EC launches new portal to support trade by small businesses

Access2Markets includes explanations, tutorials and FAQs to help SMEs analyse the rules and benefits of trade with each of the bloc’s trading partners

Commission Executive Vice-President Valdis Dombrovskis

The European Commission has launched this week Access2Markets online portal to help small and medium-sized firms trade beyond the EU’s borders. The new portal responds to requests from stakeholders to better explain trade agreements and help companies ensure their products are eligible for duty discounts. It will serve both companies that already trade internationally and those that are only starting to explore opportunities in foreign markets.

The new portal was presented at a high-level, virtual event, 'The road to recovery – empowering small businesses to trade internationally', hosted by Commission Executive Vice-President Valdis Dombrovskis and attended by some 600 representatives of small and medium-sized companies.

“We need to help our companies, in particular our SMEs, to derive maximum benefit from our trade agreements. This is why we have created this new portal to help our smaller companies navigate the world of international trade. This one-stop-shop will help European firms to make the most of the EU’s network of trade agreements and get the best access to the markets, products and inputs they need to grow and to stay competitive,” Dombrovskis said.

The European Union has a large network of trade agreements with over 70 countries and regions and is currently negotiating a raft of new deals. Simultaneously, small businesses represent 88% of all EU exporters. Hence, Access2Markets breaks the complex set of rules down into practical information so that smaller firms can have access to relevant information more easily. Concretely, Access2Markets delivers the trading conditions to import goods to the EU and to export goods to over 120 foreign markets.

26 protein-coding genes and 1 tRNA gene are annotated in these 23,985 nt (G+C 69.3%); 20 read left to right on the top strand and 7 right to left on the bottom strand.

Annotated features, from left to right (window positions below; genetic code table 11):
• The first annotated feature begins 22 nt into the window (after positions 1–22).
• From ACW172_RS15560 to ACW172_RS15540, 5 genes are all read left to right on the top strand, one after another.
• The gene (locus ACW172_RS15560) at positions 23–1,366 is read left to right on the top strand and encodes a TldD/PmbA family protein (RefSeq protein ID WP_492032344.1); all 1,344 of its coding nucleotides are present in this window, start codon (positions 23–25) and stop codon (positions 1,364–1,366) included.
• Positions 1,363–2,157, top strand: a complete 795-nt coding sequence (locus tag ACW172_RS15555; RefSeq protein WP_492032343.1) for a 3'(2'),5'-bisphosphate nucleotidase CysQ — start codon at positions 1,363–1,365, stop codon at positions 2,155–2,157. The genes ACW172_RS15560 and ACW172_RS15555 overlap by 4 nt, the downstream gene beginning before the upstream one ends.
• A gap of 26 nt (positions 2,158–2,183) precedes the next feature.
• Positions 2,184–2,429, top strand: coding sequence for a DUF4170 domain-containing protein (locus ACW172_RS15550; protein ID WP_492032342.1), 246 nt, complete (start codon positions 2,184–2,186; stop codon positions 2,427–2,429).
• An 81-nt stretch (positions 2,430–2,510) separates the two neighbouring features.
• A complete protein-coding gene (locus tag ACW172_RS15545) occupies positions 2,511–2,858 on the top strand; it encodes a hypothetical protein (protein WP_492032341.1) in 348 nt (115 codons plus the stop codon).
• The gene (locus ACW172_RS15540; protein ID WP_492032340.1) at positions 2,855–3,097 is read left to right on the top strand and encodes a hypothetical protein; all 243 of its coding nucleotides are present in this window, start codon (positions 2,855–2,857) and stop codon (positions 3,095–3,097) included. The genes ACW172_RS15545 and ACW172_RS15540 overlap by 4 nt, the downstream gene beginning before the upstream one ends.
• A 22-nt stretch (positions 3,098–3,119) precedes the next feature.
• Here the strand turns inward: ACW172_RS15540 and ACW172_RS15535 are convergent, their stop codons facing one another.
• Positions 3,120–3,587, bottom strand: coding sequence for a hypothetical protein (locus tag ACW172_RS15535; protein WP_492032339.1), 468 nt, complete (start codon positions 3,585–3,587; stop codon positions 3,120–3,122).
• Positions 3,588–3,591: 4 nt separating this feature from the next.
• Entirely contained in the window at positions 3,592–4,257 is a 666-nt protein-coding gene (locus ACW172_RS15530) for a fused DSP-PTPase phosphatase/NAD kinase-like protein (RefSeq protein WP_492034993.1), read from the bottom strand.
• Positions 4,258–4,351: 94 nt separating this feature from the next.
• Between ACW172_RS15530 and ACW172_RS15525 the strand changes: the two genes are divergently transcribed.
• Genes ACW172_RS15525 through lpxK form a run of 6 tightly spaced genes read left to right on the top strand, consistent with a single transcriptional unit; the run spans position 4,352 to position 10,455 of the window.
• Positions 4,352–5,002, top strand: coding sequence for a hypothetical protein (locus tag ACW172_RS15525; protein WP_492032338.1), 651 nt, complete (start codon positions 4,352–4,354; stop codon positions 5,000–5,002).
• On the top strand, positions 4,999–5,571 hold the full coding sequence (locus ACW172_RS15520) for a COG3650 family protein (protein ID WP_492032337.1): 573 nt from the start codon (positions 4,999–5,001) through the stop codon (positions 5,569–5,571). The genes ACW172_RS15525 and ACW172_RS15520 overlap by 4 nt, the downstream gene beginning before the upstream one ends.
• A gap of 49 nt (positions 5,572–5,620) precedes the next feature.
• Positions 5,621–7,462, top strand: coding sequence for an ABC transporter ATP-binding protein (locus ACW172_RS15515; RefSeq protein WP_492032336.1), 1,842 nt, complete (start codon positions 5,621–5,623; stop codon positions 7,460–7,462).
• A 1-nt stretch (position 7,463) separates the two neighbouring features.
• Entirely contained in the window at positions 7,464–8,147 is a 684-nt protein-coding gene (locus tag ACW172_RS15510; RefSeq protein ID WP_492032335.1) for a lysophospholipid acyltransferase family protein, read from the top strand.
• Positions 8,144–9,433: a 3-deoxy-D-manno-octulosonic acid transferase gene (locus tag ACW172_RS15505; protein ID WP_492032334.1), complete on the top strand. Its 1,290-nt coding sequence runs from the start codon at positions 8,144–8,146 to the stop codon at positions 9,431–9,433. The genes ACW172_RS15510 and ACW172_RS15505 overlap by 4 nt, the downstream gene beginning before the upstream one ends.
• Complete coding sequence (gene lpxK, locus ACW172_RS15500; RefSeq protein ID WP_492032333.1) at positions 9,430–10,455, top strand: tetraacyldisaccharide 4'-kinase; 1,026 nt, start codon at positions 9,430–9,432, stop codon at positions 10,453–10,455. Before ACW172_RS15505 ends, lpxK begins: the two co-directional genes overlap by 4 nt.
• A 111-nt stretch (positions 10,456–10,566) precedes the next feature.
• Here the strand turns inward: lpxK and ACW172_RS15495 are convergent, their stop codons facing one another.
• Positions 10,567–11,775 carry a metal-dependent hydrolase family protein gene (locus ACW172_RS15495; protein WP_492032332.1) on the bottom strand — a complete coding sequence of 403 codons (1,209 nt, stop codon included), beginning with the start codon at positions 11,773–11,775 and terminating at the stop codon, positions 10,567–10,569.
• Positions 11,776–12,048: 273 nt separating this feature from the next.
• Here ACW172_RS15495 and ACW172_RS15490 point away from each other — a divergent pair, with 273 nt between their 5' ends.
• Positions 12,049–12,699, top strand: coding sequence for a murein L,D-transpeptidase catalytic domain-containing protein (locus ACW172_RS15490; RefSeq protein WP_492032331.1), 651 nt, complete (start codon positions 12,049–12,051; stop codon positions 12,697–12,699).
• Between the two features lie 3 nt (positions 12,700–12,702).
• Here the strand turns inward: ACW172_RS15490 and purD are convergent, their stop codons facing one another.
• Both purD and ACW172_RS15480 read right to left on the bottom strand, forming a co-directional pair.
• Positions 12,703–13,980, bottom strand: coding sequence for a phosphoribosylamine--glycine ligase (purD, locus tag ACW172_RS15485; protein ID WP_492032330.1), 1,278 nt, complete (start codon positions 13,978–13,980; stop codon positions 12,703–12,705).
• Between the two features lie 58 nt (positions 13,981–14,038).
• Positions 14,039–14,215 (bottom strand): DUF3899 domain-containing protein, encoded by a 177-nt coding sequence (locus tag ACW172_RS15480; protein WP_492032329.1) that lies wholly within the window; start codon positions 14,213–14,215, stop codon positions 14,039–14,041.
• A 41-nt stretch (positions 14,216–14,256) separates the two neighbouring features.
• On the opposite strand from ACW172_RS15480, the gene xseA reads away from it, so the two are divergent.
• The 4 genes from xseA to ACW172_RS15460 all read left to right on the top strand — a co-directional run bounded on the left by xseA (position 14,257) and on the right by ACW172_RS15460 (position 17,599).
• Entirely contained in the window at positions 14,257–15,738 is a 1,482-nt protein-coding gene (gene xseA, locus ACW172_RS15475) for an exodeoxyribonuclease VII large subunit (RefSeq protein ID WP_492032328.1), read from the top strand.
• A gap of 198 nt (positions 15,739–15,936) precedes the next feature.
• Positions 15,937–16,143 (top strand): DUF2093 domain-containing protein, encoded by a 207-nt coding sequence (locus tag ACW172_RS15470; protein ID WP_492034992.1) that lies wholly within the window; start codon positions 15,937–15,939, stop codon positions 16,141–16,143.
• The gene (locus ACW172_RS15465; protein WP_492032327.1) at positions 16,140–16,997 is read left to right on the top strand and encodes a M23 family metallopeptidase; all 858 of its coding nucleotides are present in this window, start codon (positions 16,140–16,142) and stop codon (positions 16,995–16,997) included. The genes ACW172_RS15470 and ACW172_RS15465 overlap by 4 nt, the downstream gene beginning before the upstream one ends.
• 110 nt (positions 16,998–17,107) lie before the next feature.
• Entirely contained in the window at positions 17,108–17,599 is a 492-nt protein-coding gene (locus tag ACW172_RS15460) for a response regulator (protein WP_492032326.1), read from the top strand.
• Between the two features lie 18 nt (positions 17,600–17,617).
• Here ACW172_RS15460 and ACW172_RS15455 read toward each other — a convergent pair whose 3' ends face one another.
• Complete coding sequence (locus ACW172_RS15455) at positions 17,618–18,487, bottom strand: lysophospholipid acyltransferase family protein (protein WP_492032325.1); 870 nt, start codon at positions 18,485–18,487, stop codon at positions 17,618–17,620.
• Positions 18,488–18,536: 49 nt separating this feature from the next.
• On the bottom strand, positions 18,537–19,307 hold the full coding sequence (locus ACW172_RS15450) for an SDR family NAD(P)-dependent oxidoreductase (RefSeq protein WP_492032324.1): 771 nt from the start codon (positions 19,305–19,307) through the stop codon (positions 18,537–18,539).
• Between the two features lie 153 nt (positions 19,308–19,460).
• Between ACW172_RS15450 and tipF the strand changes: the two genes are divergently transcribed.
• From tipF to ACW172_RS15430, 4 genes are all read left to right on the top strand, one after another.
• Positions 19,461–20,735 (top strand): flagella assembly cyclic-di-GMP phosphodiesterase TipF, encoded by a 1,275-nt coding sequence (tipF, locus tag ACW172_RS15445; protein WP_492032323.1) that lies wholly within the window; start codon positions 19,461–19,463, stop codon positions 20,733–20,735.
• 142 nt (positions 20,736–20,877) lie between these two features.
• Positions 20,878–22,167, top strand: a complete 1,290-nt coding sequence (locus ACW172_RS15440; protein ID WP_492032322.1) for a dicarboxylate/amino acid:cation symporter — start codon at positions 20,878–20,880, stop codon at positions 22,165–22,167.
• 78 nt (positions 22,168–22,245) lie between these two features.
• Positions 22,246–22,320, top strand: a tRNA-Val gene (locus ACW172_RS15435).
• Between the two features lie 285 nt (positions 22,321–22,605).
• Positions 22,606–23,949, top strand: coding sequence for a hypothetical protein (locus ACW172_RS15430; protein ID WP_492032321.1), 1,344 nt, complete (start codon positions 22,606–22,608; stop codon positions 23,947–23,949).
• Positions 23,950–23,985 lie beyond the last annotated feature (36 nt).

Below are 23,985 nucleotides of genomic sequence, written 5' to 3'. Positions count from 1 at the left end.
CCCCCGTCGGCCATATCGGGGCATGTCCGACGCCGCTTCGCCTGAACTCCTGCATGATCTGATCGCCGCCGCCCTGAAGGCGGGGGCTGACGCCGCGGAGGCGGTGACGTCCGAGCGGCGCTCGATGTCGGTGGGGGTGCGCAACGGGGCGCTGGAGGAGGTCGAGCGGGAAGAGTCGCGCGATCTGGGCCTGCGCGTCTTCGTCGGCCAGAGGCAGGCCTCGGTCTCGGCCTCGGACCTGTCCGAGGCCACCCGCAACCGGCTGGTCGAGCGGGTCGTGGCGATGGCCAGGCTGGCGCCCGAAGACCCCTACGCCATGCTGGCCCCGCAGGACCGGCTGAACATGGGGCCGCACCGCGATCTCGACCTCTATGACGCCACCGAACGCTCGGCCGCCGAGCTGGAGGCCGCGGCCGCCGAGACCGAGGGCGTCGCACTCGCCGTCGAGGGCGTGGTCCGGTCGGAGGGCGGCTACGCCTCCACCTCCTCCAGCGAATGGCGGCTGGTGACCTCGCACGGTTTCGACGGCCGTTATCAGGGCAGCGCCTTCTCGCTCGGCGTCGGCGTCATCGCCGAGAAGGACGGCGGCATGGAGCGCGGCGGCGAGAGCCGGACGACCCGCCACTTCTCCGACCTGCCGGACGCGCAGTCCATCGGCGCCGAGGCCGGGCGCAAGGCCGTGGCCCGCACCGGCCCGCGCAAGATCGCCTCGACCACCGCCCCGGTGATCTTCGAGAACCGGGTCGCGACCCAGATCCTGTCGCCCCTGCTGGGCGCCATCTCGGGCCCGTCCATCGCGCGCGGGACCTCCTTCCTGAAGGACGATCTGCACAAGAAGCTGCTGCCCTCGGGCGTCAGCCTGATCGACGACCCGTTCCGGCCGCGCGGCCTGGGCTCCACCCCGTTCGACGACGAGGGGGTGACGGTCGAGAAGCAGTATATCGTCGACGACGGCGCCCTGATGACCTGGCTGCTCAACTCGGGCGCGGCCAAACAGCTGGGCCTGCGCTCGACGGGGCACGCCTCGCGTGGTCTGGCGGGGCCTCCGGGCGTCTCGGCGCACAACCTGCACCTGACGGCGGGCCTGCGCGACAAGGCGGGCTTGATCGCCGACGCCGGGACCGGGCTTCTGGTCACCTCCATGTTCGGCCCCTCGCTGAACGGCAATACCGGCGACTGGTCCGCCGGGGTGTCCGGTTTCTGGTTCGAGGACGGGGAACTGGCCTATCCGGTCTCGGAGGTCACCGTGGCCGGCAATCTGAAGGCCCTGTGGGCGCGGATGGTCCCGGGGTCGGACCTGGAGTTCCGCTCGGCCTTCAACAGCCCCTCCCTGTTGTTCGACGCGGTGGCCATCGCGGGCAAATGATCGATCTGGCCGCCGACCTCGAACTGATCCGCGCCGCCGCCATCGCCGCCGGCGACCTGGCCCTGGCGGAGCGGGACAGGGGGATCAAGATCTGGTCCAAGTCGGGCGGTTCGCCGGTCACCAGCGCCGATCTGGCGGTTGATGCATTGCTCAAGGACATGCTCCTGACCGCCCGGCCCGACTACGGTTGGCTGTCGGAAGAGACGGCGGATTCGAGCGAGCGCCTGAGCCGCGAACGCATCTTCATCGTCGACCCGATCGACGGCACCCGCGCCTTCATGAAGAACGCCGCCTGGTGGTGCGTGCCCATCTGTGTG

“Small businesses are vital to our economy that thrives on the goods and services they provide,” said Véronique Willems, secretary-general of the European association of small and medium-sized enterprises, SMEunited.

“SMEunited is pleased to see the launch of the Access2Markets portal. This portal will help small and medium-sized enterprises overcome obstacles to tapping the global market. Providing them with better access to information that is tailored to their needs will be to the benefit of all Europeans,” she added.

The new Access2Markets portal also includes explanations, tutorials and FAQs to help new as well as experienced traders analyse the benefits of trade with each of the EU’s trading partners. It provides an overview of EU laws on products and services, as well as contact details for customs and other public authorities in EU member states and in the EU’s trading partners. Businesses can also use the portal to contact DG TRADE to report trade barriers they encounter.

In the meantime, Access2Markets’ self-assessment tool, ROSA, provides special assistance on the rules that define the ‘economic nationality’ of a product, known as ‘rules of origin’. These are tailor-made in every trade deal, making sure that sensitive market sectors are protected and that companies can claim reduced or eliminated customs duties as set in the agreement. Companies can also find information on how trade agreements regulate trade in services or on the conditions to invest, or take part in public calls for tenders in a foreign market.

Every product traded internationally has a code that determines what import duties and national or local taxes need to be paid. On Access2Markets, businesses can find not only the code but also what duties they need to pay in each jurisdiction. The portal’s My Trade Assistant tool enables businesses to look up information on duties, taxes, product rules and requirements on a product-by-product basis for each market.

The portal is also optimised for use on smartphones and tablets. It includes a host of additional user-friendly functions to help businessmen and women get the most out of the EU’s trade agreements. And, of course, it is completely free of charge.

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